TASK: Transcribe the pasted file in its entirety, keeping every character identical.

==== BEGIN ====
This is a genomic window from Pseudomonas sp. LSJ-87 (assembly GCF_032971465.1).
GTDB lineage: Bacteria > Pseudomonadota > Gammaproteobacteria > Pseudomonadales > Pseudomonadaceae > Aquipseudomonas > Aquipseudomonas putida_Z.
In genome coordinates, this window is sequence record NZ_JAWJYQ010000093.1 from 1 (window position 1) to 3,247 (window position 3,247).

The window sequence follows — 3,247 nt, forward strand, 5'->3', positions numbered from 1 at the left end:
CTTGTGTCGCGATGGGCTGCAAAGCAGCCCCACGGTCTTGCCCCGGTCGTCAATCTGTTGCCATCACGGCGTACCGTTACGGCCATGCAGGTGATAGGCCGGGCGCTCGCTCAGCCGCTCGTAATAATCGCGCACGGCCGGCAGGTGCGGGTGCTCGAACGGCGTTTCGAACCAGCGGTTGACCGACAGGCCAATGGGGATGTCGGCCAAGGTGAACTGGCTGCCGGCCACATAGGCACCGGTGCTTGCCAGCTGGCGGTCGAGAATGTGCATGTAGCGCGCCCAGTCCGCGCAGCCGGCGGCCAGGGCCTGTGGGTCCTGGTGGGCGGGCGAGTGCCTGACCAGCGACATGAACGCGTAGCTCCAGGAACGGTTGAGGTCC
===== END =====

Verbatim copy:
This is a genomic window from Pseudomonas sp. LSJ-87 (assembly GCF_032971465.1).
GTDB lineage: Bacteria > Pseudomonadota > Gammaproteobacteria > Pseudomonadales > Pseudomonadaceae > Aquipseudomonas > Aquipseudomonas putida_Z.
In genome coordinates, this window is sequence record NZ_JAWJYQ010000093.1 from 1 (window position 1) to 3,247 (window position 3,247).

The window sequence follows — 3,247 nt, forward strand, 5'->3', positions numbered from 1 at the left end:
CTTGTGTCGCGATGGGCTGCAAAGCAGCCCCACGGTCTTGCCCCGGTCGTCAATCTGTTGCCATCACGGCGTACCGTTACGGCCATGCAGGTGATAGGCCGGGCGCTCGCTCAGCCGCTCGTAATAATCGCGCACGGCCGGCAGGTGCGGGTGCTCGAACGGCGTTTCGAACCAGCGGTTGACCGACAGGCCAATGGGGATGTCGGCCAAGGTGAACTGGCTGCCGGCCACATAGGCACCGGTGCTTGCCAGCTGGCGGTCGAGAATGTGCATGTAGCGCGCCCAGTCCGCGCAGCCGGCGGCCAGGGCCTGTGGGTCCTGGTGGGCGGGCGAGTGCCTGACCAGCGACATGAACGCGTAGCTCCAGGAACGGTTGAGGTCC